Is your teen driver ready to get behind the wheel? - WTOC-TV: Savannah, Beaufort, SC, News, Weather & Sports

Is your teen driver ready to get behind the wheel?


How do you know if your child is ready to get behind the wheel of a car?

Driving instructors WTOC spoke to say parents need to not only know their children's limitations, but also be familiar with Georgia law.

Since 2007, driving instructor Richard Ferrara tells WTOC he feels Georgia has done all the right things making young drivers earn their licenses, taking Joshua's Law classes and completing 40 hours of behind the wheel experience. They say the problem is teens and their parents don't always take it serious enough.

"The requirement for 40 hours of driving, some people don't take it serious. Some people do. Public schools don't have driver education so some go through the online class. There is not as much practical experience behind the wheel of a car. We have to encourage parents to get in the car with them. Get them that experience," Ferrara told WTOC.

Ferrara teaches drivers education at 1 Stop Driving and DUI in Pooler. He heard about the accident involving the teen driver and the two young girls outside Beach High School, and being a father himself, says sometimes an online course is just not enough.

Real life driving experience is crucial, Ferrara says, and eliminating bad habits early is also key.

In recent studies, 68 out of 100 16-year-olds are involved in a traffic accident during their first year driving. 85% of teen drivers use cell phones while driving. 65% of teens admit to text messaging while driving.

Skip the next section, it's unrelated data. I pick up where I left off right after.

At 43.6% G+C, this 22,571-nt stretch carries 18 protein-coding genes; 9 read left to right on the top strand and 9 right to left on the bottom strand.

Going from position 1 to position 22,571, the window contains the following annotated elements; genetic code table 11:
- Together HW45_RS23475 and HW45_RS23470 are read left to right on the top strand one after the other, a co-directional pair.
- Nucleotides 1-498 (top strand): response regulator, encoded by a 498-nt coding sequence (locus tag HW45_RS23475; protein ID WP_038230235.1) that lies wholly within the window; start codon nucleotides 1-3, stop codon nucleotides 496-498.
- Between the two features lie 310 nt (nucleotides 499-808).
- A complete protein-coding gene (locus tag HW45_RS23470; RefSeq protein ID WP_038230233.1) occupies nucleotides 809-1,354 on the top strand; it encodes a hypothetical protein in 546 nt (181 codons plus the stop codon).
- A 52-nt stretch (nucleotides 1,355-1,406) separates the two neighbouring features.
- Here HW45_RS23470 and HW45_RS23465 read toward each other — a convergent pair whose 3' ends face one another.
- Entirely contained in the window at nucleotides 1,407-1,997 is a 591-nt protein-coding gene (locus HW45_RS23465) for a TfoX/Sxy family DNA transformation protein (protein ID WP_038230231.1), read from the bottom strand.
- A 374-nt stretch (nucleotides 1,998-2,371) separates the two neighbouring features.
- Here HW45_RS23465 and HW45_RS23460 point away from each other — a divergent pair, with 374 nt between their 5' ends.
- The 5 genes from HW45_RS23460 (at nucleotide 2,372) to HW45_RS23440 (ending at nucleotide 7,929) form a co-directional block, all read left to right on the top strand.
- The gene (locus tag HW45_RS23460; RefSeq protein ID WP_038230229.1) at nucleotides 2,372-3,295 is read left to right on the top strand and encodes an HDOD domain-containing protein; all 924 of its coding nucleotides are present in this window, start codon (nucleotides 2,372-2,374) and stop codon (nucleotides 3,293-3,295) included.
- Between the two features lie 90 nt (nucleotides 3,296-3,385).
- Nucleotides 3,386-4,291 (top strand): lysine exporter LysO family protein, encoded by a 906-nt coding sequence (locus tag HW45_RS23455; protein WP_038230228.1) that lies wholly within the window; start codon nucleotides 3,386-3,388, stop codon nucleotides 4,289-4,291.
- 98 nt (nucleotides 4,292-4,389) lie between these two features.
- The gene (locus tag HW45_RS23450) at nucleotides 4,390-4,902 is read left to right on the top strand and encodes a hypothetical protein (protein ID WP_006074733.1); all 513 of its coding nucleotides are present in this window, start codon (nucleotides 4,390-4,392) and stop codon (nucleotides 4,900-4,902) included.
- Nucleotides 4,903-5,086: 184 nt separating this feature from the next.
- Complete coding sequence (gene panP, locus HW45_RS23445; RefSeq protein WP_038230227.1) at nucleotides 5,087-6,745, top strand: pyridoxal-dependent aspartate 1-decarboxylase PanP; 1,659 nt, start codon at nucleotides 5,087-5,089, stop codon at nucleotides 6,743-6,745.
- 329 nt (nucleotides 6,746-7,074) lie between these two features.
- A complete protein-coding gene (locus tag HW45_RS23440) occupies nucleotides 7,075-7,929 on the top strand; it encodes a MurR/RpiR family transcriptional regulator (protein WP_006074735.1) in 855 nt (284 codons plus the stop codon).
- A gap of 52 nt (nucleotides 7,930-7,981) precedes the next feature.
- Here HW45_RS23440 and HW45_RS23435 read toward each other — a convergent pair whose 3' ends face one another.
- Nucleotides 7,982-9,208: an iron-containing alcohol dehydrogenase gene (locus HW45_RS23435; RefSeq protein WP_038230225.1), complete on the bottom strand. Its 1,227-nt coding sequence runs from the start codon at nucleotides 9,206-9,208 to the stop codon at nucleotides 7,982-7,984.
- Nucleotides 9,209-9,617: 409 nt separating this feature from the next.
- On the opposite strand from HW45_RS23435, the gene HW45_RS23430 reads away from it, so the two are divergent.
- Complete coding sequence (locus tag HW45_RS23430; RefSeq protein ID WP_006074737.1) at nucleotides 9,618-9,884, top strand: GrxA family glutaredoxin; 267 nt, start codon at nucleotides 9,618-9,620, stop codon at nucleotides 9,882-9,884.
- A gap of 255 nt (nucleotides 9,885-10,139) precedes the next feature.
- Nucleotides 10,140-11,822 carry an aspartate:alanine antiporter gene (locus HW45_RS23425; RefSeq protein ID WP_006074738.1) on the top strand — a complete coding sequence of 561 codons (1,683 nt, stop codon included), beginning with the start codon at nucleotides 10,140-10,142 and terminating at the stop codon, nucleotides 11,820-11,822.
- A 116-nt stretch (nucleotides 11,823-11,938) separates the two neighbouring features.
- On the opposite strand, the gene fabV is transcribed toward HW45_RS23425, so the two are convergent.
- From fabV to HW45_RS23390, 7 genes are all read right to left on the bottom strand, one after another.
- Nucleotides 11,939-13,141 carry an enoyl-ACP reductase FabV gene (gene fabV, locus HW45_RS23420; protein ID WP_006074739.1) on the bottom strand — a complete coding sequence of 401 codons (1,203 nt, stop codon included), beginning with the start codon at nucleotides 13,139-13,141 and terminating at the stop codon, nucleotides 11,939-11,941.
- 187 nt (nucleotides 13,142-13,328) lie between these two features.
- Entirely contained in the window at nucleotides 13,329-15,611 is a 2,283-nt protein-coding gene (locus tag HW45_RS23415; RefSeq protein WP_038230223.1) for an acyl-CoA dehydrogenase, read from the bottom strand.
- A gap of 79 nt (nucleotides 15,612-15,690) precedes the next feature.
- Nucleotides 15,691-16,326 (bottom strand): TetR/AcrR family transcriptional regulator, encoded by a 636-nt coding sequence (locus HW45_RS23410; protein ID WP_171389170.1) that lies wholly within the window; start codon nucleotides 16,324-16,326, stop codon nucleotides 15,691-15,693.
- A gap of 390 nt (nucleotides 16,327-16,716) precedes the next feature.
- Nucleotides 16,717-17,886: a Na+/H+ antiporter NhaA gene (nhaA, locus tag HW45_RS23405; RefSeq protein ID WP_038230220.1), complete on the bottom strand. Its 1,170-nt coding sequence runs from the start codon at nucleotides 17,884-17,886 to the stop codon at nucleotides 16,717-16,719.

According to ABC Driving School, Georgia loses a teen driver nearly every day to traffic-related deaths. Ferrara says knowing your child and if they are ready to share the road with others is a huge responsibility.

"I've got five. I know I got a good feeling before I put mine behind the wheel so not only can they handle the car but have the maturity level to know this is dangerous," he said. "Statistically, driving is the most dangerous thing any of us ever do. Maturity level is very important."

As parents, we worry about putting our teens behind the wheel. A new study from the Georgia Highway Safety Department shows driver's education classes for our young drivers is making a huge difference in saving lives. 

Joshua's Law was passed in 2007, aimed at making sure young people are prepared to handle the responsibility of driving. 

Getting a driver's license is now a three tier process. You can get your learner's permit at 15, but still have to drive with someone who is 21 or older. 16 to 18 year olds have to take a 30 hour Joshua's Law class and 40 hours behind the wheel experience.

Once you get the license, there are restrictions. The problem is, Ferrara says parents aren't always up to speed on the laws.

"A lot of parents don't know. They think a 16 year old they can drive whenever they want. They can't drive after midnight, can't have certain people in the car. Keep up with the law. Keep up with what is going on," he said.

The most recent Georgia Highway Safety Critical Accident Report backs him up. Since 2005,  which saw 229 fatal crashes involving teens 15 to 19 years old, the number dropped every year and hit an all-time low in 2009  with 113.

Driver involved fatal crashes: 317 in 2005 down to 145 in 2009.

However, Chatham County remains in the top six for counties with most teen driver involved crashes.

"The more smart phones on the road, the more kids on Facebook, the more distracted driving goes up. We are a distracted society as it is. The more things you give them to keep their mind off what they are supposed to be doing," Ferrara said.

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